Anthony Fauci said on Sunday that there is no need for Americans to get a COVID-19 vaccine booster shot, according to current data from the Centers for Disease Control and Prevention (CDC) and the Food and Drug Administration (FDA). On CNN's "State of the Union," host Jake Tapper asked the nation's leading infectious diseases expert if booster shots could theoretically help vulnerable people, referring to a Reuters report that said Israel would start offering a third Pfizer shot to adults it considered vulnerable.
It’s been more than six months since Joe Biden took office as President, but in some Republican circles, questions still linger about whether the 2020 election was rigged. Utah Sen. Mitt Romney, who hasn’t always aligned with the Trump-supporting members of the Republican party, said recently that he doesn’t believe supporters of the “Big Lie” actually believe the claims they’ve made.
White House distances Biden from Ilhan Omar: Psaki says 'any attempt to draw an equivalency between the United States and our close ally Israel with a terror group is false and unacceptable'
Jen Psaki said 'Any attempt to draw an equivalency between the US... and terror groups like Hamas or the Taliban, is false and unacceptable Rep. Ilhan Omar said Tuesday that her Jewish colleagues 'haven't been equal partners and justice' She also told CNN's Jake Tapper that she doesn't regret her most recent comments that sparked fury among Jewish House members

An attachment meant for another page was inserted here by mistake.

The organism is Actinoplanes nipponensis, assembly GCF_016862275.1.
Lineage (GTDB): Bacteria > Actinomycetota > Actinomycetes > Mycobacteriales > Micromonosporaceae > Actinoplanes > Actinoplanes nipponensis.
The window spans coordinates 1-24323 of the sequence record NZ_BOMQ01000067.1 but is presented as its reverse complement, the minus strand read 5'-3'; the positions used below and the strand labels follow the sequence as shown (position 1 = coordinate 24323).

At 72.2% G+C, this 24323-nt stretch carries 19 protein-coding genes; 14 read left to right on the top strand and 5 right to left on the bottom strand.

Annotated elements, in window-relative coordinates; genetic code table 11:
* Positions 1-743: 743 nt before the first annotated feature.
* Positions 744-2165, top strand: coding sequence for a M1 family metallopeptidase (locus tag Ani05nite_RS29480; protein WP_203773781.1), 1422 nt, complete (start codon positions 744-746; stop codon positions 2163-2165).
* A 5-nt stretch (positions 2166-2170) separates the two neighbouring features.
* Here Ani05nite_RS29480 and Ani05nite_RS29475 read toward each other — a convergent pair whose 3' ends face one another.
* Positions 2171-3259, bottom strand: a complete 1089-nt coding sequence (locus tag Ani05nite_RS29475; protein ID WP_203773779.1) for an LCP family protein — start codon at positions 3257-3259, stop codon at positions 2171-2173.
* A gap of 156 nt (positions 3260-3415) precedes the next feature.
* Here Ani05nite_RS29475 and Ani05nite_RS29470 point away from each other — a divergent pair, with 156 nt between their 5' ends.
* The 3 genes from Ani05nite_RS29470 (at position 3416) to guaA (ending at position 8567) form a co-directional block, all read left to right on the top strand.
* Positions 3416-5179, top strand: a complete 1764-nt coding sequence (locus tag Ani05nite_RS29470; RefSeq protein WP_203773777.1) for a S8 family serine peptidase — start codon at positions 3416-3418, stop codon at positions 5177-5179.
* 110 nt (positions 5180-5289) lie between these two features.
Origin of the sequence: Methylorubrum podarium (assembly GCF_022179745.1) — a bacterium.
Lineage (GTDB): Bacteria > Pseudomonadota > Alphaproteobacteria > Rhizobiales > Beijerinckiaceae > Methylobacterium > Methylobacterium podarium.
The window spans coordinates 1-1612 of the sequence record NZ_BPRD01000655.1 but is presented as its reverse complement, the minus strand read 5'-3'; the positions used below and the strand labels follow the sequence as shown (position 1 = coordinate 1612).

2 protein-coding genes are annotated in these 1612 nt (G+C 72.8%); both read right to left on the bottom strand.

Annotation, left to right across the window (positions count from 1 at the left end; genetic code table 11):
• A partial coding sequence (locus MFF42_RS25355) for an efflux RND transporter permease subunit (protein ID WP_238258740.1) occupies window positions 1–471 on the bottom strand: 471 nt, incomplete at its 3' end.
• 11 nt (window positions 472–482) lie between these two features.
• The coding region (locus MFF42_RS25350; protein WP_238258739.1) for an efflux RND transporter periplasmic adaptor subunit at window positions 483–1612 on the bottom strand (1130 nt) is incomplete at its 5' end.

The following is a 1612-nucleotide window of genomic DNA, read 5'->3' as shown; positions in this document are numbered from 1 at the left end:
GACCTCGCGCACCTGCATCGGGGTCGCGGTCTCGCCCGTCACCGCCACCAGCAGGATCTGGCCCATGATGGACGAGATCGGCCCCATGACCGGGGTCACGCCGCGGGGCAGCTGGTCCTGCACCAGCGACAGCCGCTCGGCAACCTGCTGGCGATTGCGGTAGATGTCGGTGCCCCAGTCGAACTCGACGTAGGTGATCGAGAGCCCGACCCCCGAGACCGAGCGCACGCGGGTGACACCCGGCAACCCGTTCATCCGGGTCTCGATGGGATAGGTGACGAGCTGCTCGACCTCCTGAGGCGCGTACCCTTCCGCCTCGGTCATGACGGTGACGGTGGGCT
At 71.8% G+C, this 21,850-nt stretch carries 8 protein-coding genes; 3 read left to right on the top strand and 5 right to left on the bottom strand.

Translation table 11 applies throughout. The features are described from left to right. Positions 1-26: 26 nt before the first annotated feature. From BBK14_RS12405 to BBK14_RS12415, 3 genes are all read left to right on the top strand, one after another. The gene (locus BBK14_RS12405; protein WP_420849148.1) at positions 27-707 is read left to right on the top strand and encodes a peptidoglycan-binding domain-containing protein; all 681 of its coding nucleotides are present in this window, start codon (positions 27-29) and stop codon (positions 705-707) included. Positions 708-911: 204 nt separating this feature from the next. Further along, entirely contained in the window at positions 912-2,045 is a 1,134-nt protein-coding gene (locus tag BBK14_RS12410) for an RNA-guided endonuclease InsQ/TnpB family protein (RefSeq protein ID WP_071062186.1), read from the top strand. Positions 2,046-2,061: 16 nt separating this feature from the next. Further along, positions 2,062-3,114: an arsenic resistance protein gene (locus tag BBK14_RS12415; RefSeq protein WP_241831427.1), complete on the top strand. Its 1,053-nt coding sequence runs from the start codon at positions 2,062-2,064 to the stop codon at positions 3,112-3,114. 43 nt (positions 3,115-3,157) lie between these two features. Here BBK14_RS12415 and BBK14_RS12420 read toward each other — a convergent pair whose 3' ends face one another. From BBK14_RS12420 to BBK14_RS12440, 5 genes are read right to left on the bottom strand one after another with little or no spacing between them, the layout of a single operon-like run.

She also told CNN's Jake Tapper that she doesn't regret her most recent comments that sparked fury among Jewish House members Omar had said, 'We have seen unthinkable atrocities committed by the U.S., Hamas, Israel, Afghanistan, and the Taliban' The comment was interpreted as her equating Israel with Hamas and the U.S. with the Taliban
Mitt Romney, GOP senator, on former President Donald Trump's return to rallies: 'It's entertaining but it's not real'
"Well, I do think it's important for each person to speak the truth and to make clear that the 'Big Lie' is exactly that," the Utah Republican told CNN's Jake Tapper on "State of the Union" when asked if more Republicans should speak out against election lies.
(CNN) Republican Sen. Mitt Romney on Sunday called on members of his party to "move on" from Donald Trump's 2020 election lies, equating the former President's return to rally-style events to wrestling entertainment as Trump goes after those who defied him. "Well, I do think it's important for each person to speak the truth and to make clear that the 'Big Lie' is exactly that," the Utah Republican told CNN's Jake Tapper on "State of the Union" when asked if more Republicans should speak out against election lies.
GOP senator likens theories to fictionalised conflicts in professional wrestling Romney compares Trump's 'Big Lie' to WWF Senator Mitt Romney urged Americans to ignore Donald Trump and knocked the former president for spreading conspiracy theories in a new interview. Speaking to Jake Tapper on Sunday’s State of the Union on CNN, the Utah senator who emerged as one of the few prominent national anti-Trump voices among the GOP compared the former president’s antics to the fictionalised storylines of professional wrestling.
Sen. Mitt Romney (R-Utah) said on Sunday that claims made by former President Trump and other Republicans about the 2020 election being rigged against the former New York real estate mogul to "a bit like WWF." The comparison to the sports entertainment organization, now known as the WWE, came after Romney was asked by CNN "State of the Union" host Jake Tapper about repeated claims made by Trump, and whether it impacts American democracy.
"I am totally confident the President will sign it if it comes to his desk," the Utah Republican told CNN's Jake Tapper on "State of the Union." "I certainly can understand why not only myself but a lot of my colleagues were very concerned about what the President was saying ... but I think the waters have been calmed by what he said on Saturday," Romney, who was one of several Republicans who helped broker the infrastructure deal, told Tapper.